Article ID: CBB470749472

Algorithmic Surveillance and the Political Life of Error (2021)


Concerns with errors, mistakes, and inaccuracies have shaped political debates about what technologies do, where and how certain technologies can be used, and for which purposes. However, error has received scant attention in the emerging field of ignorance studies. In this article, we analyze how errors have been mobilized in scientific and public controversies over surveillance technologies. In juxtaposing nineteenth-century debates about the errors of biometric technologies for policing and surveillance to current criticisms of facial recognition systems, we trace a transformation of error and its political life. We argue that the modern preoccupation with error and the intellectual habits inculcated to eliminate or tame it have been transformed with machine learning. Machine learning algorithms do not eliminate or tame error, but they optimize it. Therefore, despite reports by digital rights activists, civil liberties organizations, and academics highlighting algorithmic bias and error, facial recognition systems have continued to be rolled out. Drawing on a landmark legal case around facial recognition in the UK, we show how optimizing error also remakes the conditions for a critique of surveillance.This article is part of a special issue entitled “Histories of Ignorance,” edited by Lukas M. Verburgt and Peter Burke.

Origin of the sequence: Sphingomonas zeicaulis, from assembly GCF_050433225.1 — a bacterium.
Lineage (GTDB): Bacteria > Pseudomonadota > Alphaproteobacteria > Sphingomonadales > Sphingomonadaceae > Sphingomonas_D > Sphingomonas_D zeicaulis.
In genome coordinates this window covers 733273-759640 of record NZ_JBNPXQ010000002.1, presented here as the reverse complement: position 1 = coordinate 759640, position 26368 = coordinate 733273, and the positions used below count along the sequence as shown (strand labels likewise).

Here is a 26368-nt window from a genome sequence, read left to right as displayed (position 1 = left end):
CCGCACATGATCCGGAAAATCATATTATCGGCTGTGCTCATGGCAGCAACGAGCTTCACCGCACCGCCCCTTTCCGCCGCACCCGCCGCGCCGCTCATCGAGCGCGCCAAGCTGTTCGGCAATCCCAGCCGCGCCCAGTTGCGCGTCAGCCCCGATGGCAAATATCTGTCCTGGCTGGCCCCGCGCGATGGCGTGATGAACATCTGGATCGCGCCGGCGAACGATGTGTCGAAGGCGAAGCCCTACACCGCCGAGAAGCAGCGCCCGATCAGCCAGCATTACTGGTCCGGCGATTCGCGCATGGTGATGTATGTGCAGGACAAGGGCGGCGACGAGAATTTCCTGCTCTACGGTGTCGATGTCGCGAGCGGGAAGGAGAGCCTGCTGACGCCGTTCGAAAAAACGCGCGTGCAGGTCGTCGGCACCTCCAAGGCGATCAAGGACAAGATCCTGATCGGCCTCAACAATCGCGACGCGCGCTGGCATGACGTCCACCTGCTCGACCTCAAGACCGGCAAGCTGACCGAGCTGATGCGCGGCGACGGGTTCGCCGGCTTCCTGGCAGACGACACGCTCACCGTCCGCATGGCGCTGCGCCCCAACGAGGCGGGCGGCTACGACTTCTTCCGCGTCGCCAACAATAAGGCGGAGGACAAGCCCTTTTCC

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Article Lukas M. Verburgt; Peter Burke (2021) Introduction: Histories of Ignorance. Journal for the History of Knowledge (pp. 5-5). unapi

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Authors & Contributors
Arntfield, Mike
Balmer, Brian
Galis, Vasilis
Jepsen, Thomas C.
Lauer, Josh
Lipartito, Kenneth
Science as Culture
Science, Technology, and Human Values
IEEE Technology and Society Magazine
Bulletin of Science, Technology & Society
Osiris: A Research Journal Devoted to the History of Science and Its Cultural Influences
Social Studies of Science
New York University Press
Basic Books
Harvard University Press
University of California Press
University of Pennsylvania Press
Technology and law
Technology and government
Science and technology studies (STS)
Time Periods
21st century
20th century
20th century, late
19th century
United States
United Kingdom
European Union
Great Britain

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